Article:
Scottish Borders Walks
Dun Rig Horseshoe
Date: 14th August 2012
Distance: 15 miles
Ascent: 3608 feet
Time: 7 hours 30 mins
With: On my own
Start Grid Ref: NT260392
A long but hugely enjoyable horseshoe walk above the valley of Glensax visiting four Donalds including Dun Rig and Stob Law.
Route Summary: Glen Road - Craig Head - Kailzie Hill - Kirkhope Law - Birkscairn Hill - Dun Rig - Glenrath Heights - Stob Law - Hundleshope Heights - Preston Law - Newby Kipps - Lady Blair Plantation - Newby - Haystoun - Glen Road
1. Looking down at Peebles from the start of the climb
2. The Dun Rig Horseshoe from Craig Head
3. Looking back at Craig Head
4. By the cairn on Kailzie Hill
5. Birkscairn Hill from Kirkhope Law
6. On the top of Birkscairn Hill just as the sun breaks through
7. A glimpse of Glensax on the climb up on to Dun Rig
8. The trig point on Dun Rig - the highest top of the day
9. Glenrath Heights
10. Dun Rig from Glenrath Heights
11. Pykestone Hill with Tinto on the right horizon
12. Stob Law
13. Looking towards the Pentlands from Stob Law
14. Hundles Hope
15. The trig point on Hundleshope Heights with the Moorfoots in the distance
16. Approaching Newby Kipps, the final top of the day
17. On the rocky crest of Newby Kipps
18. Peebles from the descent of Newby Kipps
19. The grassy path through Lady Blair Plantation
Walk Detail: As I get closer to completing both the Wainwrights and the English 2,000fters I've begun to think about other hill lists that I'd like to try and tackle. One list that appeals to me is the Donalds, a list of 2,000ft tops in the Southern Uplands of Scotland. This walk has the distinction then of being my first Donald bagging expedition.
The forecast was for sunshine and showers with the emphasis on sunshine in the afternoon and I figured that as this would be a full day of walking the chances were that I'd get some good weather at some point. In fact as I left the car at the end of Glen Road in Peebles and began the walk the sun was already shining.
From the starting point I initially followed the route of an old drove road which provided a very nice track underfoot all the way to Yellow Mire, the col between Kirkhope Law and Birkscairn Hill. Along the way I left the road only briefly, first of all to visit Craig Head, the first top of the day and later a shorter diversion to visit the large cairn on Kailzie Hill.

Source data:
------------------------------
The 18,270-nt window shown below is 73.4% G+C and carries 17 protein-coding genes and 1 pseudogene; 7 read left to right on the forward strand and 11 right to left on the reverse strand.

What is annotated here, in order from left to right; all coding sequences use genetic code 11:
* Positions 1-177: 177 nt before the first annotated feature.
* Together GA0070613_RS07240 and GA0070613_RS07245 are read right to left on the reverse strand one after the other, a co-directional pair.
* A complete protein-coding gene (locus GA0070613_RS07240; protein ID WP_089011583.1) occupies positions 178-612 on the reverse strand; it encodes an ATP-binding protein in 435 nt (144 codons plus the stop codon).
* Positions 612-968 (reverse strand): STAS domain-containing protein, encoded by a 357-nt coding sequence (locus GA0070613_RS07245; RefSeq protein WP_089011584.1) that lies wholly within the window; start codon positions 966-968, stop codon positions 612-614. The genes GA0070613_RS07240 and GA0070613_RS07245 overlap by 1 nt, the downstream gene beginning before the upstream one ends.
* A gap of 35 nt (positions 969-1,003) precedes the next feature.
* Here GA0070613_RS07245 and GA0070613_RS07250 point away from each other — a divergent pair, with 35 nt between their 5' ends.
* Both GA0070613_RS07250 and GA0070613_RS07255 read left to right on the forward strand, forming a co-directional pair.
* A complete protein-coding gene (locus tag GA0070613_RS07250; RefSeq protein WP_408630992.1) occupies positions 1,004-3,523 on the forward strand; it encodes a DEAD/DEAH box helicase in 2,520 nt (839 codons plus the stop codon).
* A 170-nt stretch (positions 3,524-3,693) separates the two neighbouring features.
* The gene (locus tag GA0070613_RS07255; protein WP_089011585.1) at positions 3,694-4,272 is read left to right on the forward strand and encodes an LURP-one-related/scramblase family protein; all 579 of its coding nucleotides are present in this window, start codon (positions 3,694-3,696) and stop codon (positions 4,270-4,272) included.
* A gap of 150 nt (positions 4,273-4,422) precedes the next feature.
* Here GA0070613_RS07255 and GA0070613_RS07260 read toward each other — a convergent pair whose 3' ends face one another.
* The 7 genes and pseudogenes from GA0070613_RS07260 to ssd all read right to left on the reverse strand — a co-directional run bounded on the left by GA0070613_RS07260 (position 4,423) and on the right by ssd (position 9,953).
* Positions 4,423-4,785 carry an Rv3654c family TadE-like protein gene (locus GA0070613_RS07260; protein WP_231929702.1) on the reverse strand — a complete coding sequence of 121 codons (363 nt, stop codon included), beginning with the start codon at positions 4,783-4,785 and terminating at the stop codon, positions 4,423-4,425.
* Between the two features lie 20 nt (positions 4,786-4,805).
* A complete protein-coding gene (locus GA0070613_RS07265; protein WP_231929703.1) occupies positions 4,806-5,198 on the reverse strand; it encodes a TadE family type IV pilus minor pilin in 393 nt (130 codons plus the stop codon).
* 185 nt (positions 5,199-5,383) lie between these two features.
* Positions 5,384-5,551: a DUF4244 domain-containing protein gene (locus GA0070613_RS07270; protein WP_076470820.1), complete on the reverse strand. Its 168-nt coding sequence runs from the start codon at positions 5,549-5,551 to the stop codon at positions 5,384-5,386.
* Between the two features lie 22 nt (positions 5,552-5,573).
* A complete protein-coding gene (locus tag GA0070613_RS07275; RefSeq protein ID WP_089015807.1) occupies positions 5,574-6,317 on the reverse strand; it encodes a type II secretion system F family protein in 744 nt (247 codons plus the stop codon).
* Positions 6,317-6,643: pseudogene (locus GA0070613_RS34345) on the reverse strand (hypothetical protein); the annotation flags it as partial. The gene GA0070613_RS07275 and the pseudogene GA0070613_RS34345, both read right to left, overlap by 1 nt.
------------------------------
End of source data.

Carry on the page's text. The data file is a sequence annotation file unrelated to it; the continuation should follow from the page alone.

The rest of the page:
From Craig Head I could see almost the rest of my route laid out in front of me as well as good views of the Moorfoot Hill to the north-east. However, as I continued the skies began to get quite ominously dark and cloudy. By the time I reached Yellow Mire the cloud was beginning to lower over the tops and it began to rain quite heavily. As I reached the top of Birkscairn Hill I thought this was typical, my first 2,000ft top for almost three months and I couldn't see a thing.
It was then when I had one of those wonderful moments when the rain suddenly stops and the cloud begins to blow over to reveal a sudden panorama, in this case almost all the hills of the Scottish Borders - and there are a lot of them! By the time I'd moved off Birkscairn Hill and begun the climb up on to Dun Rig it had turned into a beautiful day and it stayed like that for the rest of the walk.
At 744m high Dun Rig was the highest point of the walk so it made an obvious place to sit and eat my lunch. Although it is a fairly broad top the long distance views were outstanding. The list of hill groups I could see included the Cheviots, the Eildons, the Moorfoots, the Moffat hills and the hills of Ettrick Forest. To the north I could also see the line of the Pentlands and, to my delight, also clearly make out Arthur's Seat and Salisbury Crag in Edinburgh.
After lunch I had a mainly pathless climb up on to the next top, Glenrath Heights, a large bulky hill with a tiny summit cairn and covered in short cropped grass which made walking across it an absolute joy. At this point I made a 'there and back again' detour to bag another Donald, Stob Law, to the west. This involved a steep descent and climb up from Door Hass and then back again. It was completely worth it though as this excursion afforded me views of some of the neighbouring side valleys including Hundles Hope and Glenrath Hope. It was on Stob Law that I also realised that the large solitary hill I could see in the distance to the west must be Tinto.
Having climbed back up on to the Broom Hill part of Glenrath Heights I headed north on rougher ground to reach the trig point on Hundleshope Heights which featured a great view of the Moorfoot Hills. Continuing on over Preston Law to my final ascent of the day on to Newby Kipps. At 503m high Newby Kipps was one of the lowest tops of the day but its rocky summit crest made it one of the most memorable.
From Newby Kipps the return involved a walk through Lady Blair Plantation and for guidance at this point I was thankful to my copy of Nick Williams 'Southern Uplands' that I'd based most of the route on. Once out of the plantation and down to the valley road in Glensax it was then an easy walk back along the valley into Peebles. This was a long but hugely enjoyable walk and from Birkscairn Hill I was blessed with some beautiful weather and incredible views. Definitely a day to remember!